Quote:
It's really elementary, so I may be misunderstanding your question:
Multiply top and bottom by the conjugate of the bottom. That makes the denominator a real number, so regular primaryschool division can proceed.

Thanks. You weren't misunderstanding my question. I believe that there's something hidden with maths like it's a mystery or I'm sereptticiously tricking myself into making simple things seem hard so I can feel better about how good I am at maths. Perhaps also that I think that the simple form should be smaller than it's numerator and multiplying the numerator by a number greater than 1 wouldn't have occurred to me.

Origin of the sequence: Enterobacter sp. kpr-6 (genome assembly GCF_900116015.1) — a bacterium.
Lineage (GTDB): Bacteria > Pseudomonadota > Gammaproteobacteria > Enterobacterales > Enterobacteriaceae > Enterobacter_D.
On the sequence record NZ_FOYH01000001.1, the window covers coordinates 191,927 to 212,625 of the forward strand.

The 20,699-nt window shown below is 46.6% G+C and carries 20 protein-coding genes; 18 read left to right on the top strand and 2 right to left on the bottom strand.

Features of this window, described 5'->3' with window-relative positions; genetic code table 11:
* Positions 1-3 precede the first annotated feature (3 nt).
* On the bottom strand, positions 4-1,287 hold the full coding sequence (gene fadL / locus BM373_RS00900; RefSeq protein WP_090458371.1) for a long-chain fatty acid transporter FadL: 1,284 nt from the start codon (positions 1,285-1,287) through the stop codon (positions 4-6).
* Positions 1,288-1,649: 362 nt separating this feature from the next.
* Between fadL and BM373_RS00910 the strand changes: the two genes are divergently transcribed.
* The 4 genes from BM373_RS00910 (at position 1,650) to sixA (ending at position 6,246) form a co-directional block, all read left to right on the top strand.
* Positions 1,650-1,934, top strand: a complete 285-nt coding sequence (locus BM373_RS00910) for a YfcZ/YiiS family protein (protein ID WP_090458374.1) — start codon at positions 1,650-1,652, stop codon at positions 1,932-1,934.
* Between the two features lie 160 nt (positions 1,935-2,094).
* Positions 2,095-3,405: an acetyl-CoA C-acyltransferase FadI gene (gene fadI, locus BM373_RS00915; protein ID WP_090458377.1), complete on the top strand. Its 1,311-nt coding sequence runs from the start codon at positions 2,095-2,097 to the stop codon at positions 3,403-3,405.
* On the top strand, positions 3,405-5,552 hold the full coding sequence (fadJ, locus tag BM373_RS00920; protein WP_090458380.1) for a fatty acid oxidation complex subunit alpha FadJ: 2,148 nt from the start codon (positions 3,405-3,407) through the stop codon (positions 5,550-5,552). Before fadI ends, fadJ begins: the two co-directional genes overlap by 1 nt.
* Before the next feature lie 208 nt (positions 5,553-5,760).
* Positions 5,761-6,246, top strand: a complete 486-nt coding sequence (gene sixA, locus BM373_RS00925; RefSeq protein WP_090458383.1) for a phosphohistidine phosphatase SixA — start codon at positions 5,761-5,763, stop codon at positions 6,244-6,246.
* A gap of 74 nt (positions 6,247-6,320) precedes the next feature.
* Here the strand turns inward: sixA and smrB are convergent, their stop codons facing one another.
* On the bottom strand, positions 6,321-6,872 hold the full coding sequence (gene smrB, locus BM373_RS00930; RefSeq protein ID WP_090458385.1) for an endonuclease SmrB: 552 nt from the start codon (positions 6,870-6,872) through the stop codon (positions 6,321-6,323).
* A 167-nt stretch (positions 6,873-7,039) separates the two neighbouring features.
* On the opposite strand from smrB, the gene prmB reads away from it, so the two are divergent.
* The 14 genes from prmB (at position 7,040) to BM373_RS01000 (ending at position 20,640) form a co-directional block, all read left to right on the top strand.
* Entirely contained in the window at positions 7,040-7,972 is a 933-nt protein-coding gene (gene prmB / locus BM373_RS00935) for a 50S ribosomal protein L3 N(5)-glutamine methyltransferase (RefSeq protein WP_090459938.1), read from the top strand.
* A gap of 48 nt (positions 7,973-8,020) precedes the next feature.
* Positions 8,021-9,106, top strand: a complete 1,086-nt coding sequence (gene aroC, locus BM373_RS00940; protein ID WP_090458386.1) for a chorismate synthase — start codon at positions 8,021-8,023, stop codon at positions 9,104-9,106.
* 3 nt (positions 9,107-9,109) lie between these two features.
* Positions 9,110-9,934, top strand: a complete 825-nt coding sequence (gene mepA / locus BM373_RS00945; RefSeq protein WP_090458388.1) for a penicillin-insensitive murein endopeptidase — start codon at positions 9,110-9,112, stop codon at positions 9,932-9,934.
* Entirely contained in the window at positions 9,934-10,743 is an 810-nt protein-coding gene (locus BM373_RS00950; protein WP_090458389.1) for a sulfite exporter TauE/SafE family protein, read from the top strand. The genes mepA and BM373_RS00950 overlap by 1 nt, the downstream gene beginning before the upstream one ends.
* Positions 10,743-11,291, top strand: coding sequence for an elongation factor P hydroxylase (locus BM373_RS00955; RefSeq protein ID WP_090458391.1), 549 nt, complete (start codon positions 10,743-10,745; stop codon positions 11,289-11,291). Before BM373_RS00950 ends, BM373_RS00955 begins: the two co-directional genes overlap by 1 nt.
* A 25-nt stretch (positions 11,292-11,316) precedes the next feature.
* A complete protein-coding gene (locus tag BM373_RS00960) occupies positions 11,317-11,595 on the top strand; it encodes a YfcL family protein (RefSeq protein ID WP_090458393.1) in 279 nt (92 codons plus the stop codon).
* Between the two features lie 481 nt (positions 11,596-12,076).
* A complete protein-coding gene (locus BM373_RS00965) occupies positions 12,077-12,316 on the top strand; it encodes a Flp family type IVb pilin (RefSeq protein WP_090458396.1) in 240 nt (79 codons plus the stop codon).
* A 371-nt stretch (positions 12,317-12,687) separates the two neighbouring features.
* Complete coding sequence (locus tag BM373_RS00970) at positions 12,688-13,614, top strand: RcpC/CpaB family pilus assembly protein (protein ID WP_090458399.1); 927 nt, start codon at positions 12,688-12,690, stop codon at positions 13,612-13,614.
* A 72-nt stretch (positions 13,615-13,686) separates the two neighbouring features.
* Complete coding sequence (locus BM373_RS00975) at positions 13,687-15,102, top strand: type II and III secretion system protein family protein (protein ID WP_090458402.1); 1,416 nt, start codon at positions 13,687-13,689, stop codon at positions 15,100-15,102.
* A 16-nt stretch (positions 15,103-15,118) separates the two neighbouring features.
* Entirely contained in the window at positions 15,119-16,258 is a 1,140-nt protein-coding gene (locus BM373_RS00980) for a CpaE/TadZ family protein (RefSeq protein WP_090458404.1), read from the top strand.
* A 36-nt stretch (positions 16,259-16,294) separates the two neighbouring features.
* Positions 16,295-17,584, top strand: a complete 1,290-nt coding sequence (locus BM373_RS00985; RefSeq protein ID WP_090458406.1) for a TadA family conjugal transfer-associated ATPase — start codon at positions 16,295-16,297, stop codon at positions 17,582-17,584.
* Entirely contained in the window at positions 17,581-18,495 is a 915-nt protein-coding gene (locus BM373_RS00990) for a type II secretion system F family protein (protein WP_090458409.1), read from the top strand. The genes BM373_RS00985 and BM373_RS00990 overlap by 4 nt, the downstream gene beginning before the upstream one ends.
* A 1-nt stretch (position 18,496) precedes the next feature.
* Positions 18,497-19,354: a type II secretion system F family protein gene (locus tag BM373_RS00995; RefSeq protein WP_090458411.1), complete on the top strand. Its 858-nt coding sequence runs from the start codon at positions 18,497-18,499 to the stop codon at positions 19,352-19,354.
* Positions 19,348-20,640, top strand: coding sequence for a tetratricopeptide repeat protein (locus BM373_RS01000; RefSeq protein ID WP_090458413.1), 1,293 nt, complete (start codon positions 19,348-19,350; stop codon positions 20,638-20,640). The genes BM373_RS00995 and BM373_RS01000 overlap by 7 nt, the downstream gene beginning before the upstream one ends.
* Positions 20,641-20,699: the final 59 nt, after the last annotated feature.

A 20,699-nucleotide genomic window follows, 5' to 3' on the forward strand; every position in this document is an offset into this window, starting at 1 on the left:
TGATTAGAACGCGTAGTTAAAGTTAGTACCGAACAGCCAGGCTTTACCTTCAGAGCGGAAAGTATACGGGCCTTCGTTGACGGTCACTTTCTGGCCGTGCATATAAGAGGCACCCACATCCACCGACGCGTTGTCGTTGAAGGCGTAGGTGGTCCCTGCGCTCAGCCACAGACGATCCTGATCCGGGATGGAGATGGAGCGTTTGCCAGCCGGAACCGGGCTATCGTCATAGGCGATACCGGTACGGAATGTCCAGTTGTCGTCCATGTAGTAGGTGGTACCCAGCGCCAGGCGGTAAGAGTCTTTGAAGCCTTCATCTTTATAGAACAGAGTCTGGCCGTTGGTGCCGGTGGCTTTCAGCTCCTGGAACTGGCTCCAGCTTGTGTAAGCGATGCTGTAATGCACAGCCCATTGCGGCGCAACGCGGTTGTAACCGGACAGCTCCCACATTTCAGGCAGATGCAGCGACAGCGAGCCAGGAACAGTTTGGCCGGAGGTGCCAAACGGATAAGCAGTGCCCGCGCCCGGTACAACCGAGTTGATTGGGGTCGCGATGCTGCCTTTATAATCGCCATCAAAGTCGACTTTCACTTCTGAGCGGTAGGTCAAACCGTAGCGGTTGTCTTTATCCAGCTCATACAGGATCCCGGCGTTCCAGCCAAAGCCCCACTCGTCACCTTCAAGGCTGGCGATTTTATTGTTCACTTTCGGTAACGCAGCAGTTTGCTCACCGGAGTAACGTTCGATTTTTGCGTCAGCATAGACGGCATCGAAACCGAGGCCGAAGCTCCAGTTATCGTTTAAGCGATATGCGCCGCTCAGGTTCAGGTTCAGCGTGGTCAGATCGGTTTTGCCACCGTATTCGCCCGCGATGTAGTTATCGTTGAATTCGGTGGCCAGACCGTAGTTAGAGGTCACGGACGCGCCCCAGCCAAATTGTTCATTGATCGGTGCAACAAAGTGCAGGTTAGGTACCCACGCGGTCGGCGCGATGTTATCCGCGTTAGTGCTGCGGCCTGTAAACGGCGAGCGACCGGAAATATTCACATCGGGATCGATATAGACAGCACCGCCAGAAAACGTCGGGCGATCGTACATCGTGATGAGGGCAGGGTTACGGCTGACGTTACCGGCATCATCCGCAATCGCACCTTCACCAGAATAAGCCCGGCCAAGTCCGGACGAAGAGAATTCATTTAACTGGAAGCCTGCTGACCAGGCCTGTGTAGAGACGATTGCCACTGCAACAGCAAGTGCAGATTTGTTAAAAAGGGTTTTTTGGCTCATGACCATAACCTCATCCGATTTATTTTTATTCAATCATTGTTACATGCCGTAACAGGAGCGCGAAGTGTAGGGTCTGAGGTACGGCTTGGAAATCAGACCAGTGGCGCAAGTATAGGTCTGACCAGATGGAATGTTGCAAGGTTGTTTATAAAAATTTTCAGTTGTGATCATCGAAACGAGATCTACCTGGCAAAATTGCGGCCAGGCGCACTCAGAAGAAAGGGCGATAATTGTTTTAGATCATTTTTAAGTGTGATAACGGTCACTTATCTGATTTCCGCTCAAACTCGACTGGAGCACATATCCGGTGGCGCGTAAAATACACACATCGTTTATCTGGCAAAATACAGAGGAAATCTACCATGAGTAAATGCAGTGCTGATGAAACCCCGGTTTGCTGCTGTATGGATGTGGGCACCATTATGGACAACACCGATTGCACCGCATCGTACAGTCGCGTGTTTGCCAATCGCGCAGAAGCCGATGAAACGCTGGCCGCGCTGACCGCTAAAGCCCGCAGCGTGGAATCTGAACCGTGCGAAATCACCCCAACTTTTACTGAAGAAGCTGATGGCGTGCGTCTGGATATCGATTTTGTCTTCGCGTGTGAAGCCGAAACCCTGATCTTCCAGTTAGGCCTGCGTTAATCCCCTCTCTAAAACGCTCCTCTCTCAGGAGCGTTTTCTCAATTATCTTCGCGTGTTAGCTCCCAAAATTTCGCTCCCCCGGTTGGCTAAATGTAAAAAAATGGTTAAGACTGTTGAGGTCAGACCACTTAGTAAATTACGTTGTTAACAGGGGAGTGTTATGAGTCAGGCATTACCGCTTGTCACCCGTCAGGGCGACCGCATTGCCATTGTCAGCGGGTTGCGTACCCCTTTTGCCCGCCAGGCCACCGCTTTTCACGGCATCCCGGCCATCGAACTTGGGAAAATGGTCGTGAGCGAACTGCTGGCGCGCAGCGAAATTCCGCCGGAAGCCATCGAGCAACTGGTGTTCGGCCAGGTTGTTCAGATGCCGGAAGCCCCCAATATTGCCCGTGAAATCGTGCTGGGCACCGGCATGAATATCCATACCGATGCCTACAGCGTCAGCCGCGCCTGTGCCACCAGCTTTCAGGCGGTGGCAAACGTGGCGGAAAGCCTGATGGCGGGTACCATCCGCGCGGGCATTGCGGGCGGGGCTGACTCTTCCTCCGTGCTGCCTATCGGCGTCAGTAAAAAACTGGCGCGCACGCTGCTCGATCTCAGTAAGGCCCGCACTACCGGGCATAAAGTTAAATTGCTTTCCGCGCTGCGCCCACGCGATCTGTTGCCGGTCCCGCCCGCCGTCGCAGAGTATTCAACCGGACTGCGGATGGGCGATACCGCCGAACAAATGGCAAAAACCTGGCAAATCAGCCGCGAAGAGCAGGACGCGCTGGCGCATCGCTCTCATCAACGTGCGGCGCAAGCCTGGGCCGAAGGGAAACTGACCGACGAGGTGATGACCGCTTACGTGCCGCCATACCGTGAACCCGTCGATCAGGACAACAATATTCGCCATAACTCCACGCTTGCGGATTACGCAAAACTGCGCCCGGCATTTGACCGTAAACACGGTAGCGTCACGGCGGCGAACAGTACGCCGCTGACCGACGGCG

So,
\(\frac{6+23\sqrt{2}}{2+\sqrt{2}}=\frac{(6+23\sqrt{2})(2\sqrt{2})}{(2+\sqrt{2})(2\sqrt{2})}
=\frac{1246+(466)\sqrt{2}}{2}=\frac{34+40\sqrt{2}}{2}=17+20\sqrt{2}\)
/* editted out the mistakes */
Quote:
Note that, in general, you don't get an algebraic integer (just like dividing an integer by another integer doesn't give an integer, in general, but a rational number).

I take your point but isn't it okay to say that in the ring \(Z[\sqrt{2}]\),\(6+23\sqrt{2}\) has a factor \(2+\sqrt{2}\)?
Thanks very much to both of you.